Buying a Boat on a Bargain

Whether you’re fishing, tubing, or just catching some rays, boating is a fun and enjoyable experience for all parties involved. Unfortunately, the initial step of purchasing a boat can break the banks of many people who are just trying to spend some quality time out on the water. If you’re considering buying a new boat for the upcoming summer season, we have a few helpful tips for you.

You can get some great deals on great boats from depreciation. As boat manufacturers are expected to roll out with new models year after year, the older models that are not sold have to clear inventory, which means bargain prices for you. As with anything that you buy used, a cause for concern is the condition of the boat, if the value of the boat reflects its listing price, and how many seasons it will last you. Additionally, you should expect additional maintenance on your part – particularly when you put your boat away for the season come autumn.

If you’re going to be pinching pennies over the next few years while owning a boat, you certainly don’t need to invest in a larger boat. Insurance, maintenance, fuel, repairs; just about every cost associated with boat ownership increases as the size of a boat increases. Even if you can find a great deal on a boat that is bigger than what you need, you may want to decline the offer on account of ownership costs.

Having a solid and accurate understanding of what the current market prices are for boats that you are interested in buying goes a long way when you are negotiating prices with the boat owner or dealer.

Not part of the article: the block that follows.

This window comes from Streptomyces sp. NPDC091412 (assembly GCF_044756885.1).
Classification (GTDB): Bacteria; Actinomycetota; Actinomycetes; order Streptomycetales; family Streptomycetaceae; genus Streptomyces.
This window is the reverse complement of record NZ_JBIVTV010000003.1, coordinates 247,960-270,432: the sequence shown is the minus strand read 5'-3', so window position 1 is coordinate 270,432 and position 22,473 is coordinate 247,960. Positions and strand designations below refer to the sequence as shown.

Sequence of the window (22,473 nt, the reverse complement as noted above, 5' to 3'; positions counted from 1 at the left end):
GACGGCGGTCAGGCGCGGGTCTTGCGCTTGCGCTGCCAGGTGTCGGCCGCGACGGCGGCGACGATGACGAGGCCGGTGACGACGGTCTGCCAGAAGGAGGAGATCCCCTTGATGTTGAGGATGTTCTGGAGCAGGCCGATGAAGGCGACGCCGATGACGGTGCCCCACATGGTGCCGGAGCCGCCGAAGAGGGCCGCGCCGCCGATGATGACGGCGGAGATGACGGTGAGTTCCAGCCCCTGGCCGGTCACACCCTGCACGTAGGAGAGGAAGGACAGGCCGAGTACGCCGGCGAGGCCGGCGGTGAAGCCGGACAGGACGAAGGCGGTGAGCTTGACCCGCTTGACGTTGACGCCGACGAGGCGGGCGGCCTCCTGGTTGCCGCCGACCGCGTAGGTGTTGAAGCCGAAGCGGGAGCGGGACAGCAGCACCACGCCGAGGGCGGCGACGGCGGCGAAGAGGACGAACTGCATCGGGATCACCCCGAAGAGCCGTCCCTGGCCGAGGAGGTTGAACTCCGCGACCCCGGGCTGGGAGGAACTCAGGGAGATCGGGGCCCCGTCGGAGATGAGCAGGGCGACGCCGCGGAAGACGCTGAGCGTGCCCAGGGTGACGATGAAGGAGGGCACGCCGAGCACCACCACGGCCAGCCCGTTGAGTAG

Do a broad search on the Internet for boat models and prices and compare to what you can find locally. It is important to remember that distance plays a huge role in the price of a boat, as transportation costs of large boats can be quite hefty.

Like in the car sales world, it is particularly important to keep sales separate if you wish to get the best deals on your purchases and sales. Dealers often like to use trade ins as a bargaining tool, as they can set a profitable margin on both the boat they are selling and the one you are selling to them, and a person not trained in boat sales can easily lose sense of the value of what is being bought and sold. If you have the time and patience, selling your boat on your own will often yield the best selling price for you.

Another bargaining ploy many dealerships use is offering an enticing warranty coverage on a boat. While there are certainly plenty of pros and cons to including a warranty in the purchase price, the majority of expensive problems on your boat won’t occur until after the warranty has expired. Additionally, you can shop around for various warranties online and at other marinas to find the best option for you. It just takes extra time and effort on your part.

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